Experts on GDP numbers: 'Worst is not past us'

Experts on GDP numbers: 'Worst is not past us'

Hot News
2 min read
Container Terminus of Container Corporation of India. (File Photo: IANS)
New Delhi, Nov 29 (IANS) Despite a slew of government measures aimed at reviving growth, the Indian economy continued its downward trajectory. The Q2 GDP growth fell to its lowest in 6 years, eliciting sharp reactions from the Opposition and experts. What is more worrying is the fact that some experts said the worst may not be past us.
Former Finance Secretary Subhash Chandra Garg said in a tweet the goal of $5 trillion economy seems to be slipping away by at least one year.
Talking to IANS, former Chief Statistician of India, Pronab Sen said the manufacturing showing negative growth is certainly worrying. "I don't think the growth has bottomed out, the growth figures may continue to decline the next quarter too, however, post fourth quarter may show some recovery owing to the base effect," Sen said.
On the divergence seen in the stocks markets, currently around record levels, Sen said: "It is essentially in reaction to the corporate tax cut".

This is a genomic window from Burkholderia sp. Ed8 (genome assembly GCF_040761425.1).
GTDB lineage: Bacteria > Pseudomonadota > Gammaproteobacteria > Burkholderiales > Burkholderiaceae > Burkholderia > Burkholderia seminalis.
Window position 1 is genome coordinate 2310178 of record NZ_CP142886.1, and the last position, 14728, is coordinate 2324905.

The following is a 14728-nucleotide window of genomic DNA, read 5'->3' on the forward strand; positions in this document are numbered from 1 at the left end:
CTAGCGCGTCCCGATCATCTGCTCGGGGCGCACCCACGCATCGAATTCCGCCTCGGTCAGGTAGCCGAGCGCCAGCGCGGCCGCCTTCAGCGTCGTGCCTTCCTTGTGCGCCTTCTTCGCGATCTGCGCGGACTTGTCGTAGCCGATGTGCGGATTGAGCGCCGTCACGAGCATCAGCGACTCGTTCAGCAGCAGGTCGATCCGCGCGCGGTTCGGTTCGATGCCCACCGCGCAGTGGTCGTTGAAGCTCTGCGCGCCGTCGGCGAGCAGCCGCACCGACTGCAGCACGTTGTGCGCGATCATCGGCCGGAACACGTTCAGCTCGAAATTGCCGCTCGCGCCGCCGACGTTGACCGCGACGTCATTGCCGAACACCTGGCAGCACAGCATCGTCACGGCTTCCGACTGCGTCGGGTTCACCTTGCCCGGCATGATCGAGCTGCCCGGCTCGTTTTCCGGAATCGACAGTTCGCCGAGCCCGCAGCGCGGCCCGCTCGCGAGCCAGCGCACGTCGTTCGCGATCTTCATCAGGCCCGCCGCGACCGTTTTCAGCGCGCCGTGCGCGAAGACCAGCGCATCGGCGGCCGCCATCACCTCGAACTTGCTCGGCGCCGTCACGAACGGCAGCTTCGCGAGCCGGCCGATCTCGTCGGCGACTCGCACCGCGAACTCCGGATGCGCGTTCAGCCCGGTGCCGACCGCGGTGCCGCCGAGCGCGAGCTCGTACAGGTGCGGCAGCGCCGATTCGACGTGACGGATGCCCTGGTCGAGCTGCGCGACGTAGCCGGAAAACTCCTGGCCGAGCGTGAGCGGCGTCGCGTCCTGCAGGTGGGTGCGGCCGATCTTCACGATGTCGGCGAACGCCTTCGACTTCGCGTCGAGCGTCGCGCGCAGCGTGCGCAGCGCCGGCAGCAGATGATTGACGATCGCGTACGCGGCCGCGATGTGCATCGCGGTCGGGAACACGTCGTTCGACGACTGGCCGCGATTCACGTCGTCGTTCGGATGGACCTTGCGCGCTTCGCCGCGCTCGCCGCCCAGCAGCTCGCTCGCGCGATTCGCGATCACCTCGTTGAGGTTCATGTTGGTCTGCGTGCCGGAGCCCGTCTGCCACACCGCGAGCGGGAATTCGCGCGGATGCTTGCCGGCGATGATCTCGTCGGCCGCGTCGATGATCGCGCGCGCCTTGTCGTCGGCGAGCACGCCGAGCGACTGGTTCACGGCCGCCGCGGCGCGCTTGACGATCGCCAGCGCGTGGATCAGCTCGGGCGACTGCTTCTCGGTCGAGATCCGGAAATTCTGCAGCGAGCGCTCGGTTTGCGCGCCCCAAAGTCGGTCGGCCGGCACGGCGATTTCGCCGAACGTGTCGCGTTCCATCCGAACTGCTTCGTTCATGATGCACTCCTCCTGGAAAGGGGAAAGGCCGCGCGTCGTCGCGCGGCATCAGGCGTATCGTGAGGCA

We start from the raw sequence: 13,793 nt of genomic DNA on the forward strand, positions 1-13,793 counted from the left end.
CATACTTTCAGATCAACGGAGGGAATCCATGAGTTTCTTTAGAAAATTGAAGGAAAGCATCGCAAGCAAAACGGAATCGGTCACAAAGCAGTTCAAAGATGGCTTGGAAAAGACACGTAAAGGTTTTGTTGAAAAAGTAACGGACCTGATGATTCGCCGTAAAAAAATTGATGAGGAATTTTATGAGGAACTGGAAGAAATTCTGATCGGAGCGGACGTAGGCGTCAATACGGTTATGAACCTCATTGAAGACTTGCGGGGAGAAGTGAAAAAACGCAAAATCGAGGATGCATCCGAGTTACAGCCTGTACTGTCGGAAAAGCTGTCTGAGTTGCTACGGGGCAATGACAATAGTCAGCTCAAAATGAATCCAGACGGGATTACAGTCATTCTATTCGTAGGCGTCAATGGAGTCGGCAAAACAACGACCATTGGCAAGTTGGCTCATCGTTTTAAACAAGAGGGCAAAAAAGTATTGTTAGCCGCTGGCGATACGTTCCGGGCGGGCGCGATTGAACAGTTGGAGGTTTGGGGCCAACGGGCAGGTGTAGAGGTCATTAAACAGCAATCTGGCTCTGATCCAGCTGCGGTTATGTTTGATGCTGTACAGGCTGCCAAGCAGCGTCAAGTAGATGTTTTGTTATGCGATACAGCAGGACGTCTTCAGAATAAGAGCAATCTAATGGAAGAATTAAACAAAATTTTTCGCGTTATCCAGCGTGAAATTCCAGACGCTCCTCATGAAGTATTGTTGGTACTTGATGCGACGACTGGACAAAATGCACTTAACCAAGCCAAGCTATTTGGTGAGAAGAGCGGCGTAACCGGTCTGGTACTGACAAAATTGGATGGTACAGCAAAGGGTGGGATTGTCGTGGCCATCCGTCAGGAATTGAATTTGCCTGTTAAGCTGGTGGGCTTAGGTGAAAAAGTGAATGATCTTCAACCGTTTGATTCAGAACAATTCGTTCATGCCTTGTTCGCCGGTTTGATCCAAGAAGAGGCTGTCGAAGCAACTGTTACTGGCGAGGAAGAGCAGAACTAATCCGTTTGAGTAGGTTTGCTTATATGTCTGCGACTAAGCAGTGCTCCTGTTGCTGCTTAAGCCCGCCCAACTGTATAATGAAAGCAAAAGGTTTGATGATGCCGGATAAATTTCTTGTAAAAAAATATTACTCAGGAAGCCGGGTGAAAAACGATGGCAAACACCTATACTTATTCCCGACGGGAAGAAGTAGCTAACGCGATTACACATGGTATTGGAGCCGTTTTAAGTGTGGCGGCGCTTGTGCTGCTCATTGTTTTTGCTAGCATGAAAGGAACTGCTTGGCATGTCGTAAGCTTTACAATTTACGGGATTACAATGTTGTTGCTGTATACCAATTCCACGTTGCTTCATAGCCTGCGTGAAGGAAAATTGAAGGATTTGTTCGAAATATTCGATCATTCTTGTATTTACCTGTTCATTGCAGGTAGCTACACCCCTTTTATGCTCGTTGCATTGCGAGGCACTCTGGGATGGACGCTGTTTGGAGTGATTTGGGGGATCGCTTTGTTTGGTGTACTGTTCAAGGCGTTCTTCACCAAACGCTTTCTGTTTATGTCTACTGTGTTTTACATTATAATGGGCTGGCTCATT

Prof. R. Nagraj of Indira Gandhi Institute of Development Research (IGIDR), Mumbai, said: "I don't see any green shoots in the economy as of now."
However, N.R. Bhanumurthy, Professor at the National Institute of Public Finance and Policy believes that the GDP growth has bottomed out and we may see revival ahead.
"Such low growth figures were not expected. Led by the service sector, we can see a revival in the next quarter".
Deepthi Mary Mathew, economist at Geojit Financial Services, also said that the GDP growth rate for Q2FY20 was in line with the market expectation at 4.5 per cent. All the indicators ranging from IIP, electricity consumption to core inflation rate were pointing towards the fact that the economy has not entered the revival path.
Sreejith Balasubramanian, Economist-Fund Management, IDFC AMC, noted that "bottoming out could be further down the road and recovery is unlikely to be V-shaped as consumer demand, credit supply and risk appetite remain lacklustre".

(This story was auto-published from a syndicated feed. No part of the story has been edited by The Quint.)

(The Quint is available on Telegram. For handpicked stories every day, subscribe to us on Telegram)

We'll get through this! Meanwhile, here's all you need to know about the Coronavirus outbreak to keep yourself safe, informed, and updated.

Liked this story? We'll send you more. Subscribe to The Quint's newsletter and get selected stories delivered to your inbox every day. Click to get started.

The Quint is available on Telegram & WhatsApp too, click to join.

Stay Updated

Subscribe To Our Daily Newsletter And Get News Delivered Straight To Your Inbox.

Join over 120,000 subscribers!